Cleaner Water Starts on the Land: Campaign for Forests and Freshwaters Update

For the next five years, Great River Greening is committed to reducing pollution by at least 20% in threatened freshwaters, improving 20,000 acres of land that are degrading targeted Minnesota watersheds, and engaging 5,000 volunteers to do the work. Thanks to you, we are beginning to make significant progress statewide. Here are some updates on the Campaign so far.

Leading partnerships to develop conservation action plans
With state and federal funds, we have already initiated three restoration projects associated with floodplain forests along the Wild and Scenic Rum River in Isanti County. This body of work, led by Great River Greening with collaboration by Minnesota DNR, Minnesota Land Trust, Minnesota Forest Resources Council and others, will improve 1,960 feet of shoreline and 52 acres within the Rum River Watershed. Targeted outreach to landowners will result in future projects, and the program as a whole is a model for other state wild and scenic rivers.

Encouraging community participation in reducing water pollution
At Savage Fen Scientific and Natural Area, near Savage, and Seminary Fen SNA near Chanhassen, more than 100 volunteers helped Great River Greening remove more than 50 acres of invasive buckthorn, enabling native vegetation to thrive and in the process protecting a rare wetland resource. More than 100 volunteers also removed various invasive species at Ike’s Creek in Bloomington, helping to improve water quality at one of the few native trout streams in the heart of the Twin Cities metro. At another site, Becklin Homestead County Park and State Wildlife Management Area near Cambridge, nearly 100 volunteers planted oak seedlings which will play an important role in buffering the water quality of the Rum River.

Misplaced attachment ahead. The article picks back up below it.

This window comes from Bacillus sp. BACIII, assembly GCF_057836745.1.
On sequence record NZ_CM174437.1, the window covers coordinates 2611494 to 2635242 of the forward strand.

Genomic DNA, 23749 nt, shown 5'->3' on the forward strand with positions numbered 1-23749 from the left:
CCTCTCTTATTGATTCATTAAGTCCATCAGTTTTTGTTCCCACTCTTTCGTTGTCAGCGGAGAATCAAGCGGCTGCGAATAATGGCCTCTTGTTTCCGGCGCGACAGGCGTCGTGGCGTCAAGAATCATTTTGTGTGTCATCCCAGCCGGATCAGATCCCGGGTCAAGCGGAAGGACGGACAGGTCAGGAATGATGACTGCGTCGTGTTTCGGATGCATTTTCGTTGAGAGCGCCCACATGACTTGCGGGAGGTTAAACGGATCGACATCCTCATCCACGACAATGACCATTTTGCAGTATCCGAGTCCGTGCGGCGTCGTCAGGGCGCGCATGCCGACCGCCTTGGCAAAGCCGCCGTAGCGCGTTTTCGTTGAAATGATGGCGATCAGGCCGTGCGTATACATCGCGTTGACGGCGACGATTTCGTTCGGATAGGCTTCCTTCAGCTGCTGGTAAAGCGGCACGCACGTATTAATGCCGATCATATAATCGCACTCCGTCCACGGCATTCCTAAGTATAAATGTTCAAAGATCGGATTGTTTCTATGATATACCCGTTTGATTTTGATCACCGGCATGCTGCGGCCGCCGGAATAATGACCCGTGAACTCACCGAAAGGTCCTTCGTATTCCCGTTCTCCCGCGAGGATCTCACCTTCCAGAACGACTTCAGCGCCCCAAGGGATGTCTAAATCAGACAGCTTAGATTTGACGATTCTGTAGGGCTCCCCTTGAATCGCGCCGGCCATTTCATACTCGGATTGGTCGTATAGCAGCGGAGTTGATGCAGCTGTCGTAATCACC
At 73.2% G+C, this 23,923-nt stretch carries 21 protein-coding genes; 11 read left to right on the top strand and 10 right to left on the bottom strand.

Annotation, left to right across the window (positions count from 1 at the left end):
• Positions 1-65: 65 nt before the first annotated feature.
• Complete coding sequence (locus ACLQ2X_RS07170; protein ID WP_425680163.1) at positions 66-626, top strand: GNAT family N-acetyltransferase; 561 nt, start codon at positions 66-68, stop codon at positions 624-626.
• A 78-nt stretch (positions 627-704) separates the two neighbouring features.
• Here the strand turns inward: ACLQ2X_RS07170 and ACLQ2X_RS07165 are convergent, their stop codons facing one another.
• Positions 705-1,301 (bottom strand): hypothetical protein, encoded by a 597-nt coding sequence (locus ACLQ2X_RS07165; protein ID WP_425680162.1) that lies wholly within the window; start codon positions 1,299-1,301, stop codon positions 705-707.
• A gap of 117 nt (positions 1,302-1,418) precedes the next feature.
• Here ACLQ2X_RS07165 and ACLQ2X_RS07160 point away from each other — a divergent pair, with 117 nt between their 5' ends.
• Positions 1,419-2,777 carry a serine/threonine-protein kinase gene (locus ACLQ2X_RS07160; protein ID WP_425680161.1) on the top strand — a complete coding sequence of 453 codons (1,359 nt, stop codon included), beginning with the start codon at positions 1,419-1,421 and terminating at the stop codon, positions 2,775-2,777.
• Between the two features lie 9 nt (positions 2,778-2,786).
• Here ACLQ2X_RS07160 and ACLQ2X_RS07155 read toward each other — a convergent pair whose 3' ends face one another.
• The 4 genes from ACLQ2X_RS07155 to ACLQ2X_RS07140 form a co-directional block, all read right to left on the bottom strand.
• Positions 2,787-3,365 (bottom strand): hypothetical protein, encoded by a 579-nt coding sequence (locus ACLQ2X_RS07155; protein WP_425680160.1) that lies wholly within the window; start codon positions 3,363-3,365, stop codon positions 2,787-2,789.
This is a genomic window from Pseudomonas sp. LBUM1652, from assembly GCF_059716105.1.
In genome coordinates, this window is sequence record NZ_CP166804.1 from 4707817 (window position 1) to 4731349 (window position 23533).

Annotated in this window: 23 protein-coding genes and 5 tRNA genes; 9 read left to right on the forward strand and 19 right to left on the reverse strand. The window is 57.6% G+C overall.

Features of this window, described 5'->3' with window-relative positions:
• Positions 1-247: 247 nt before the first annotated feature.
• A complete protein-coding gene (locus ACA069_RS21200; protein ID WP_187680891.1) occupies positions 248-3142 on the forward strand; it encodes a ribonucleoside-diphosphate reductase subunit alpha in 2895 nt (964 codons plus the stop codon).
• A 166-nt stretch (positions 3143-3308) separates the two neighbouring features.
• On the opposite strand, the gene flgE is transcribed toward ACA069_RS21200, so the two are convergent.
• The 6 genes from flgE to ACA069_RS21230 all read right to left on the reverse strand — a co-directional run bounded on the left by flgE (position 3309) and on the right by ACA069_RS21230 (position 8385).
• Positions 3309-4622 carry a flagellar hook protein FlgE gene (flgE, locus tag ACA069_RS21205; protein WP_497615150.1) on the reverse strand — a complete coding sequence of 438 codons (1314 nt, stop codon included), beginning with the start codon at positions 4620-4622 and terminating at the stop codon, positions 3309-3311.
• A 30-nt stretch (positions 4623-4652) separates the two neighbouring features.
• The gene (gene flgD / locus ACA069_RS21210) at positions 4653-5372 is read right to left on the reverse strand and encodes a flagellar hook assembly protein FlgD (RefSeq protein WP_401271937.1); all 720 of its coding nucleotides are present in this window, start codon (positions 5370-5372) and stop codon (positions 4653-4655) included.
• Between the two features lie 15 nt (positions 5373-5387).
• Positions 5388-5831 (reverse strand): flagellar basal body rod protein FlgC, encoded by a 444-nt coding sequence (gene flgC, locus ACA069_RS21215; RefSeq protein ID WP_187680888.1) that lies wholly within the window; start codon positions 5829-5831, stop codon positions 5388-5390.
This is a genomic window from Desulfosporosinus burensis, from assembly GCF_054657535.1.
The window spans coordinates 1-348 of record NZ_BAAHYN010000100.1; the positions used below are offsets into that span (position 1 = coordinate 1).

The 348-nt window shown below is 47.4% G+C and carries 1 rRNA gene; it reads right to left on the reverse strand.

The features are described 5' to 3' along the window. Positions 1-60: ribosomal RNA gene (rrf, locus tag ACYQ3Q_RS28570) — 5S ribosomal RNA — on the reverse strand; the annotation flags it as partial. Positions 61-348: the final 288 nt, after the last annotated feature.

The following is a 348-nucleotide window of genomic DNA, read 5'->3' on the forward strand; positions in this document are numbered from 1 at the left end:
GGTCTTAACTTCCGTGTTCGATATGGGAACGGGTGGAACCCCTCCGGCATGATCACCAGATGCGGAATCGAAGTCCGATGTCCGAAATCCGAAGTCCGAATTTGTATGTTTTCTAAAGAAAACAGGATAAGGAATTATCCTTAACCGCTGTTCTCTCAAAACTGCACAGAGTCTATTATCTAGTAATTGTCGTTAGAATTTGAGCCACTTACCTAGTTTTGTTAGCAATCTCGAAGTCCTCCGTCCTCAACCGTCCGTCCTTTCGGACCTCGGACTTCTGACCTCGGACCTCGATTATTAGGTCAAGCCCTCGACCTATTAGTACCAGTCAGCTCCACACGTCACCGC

Altogether in 2011, Great River Greening engaged more than 2,000 volunteers – including 626 youth – in water quality and habitat protection.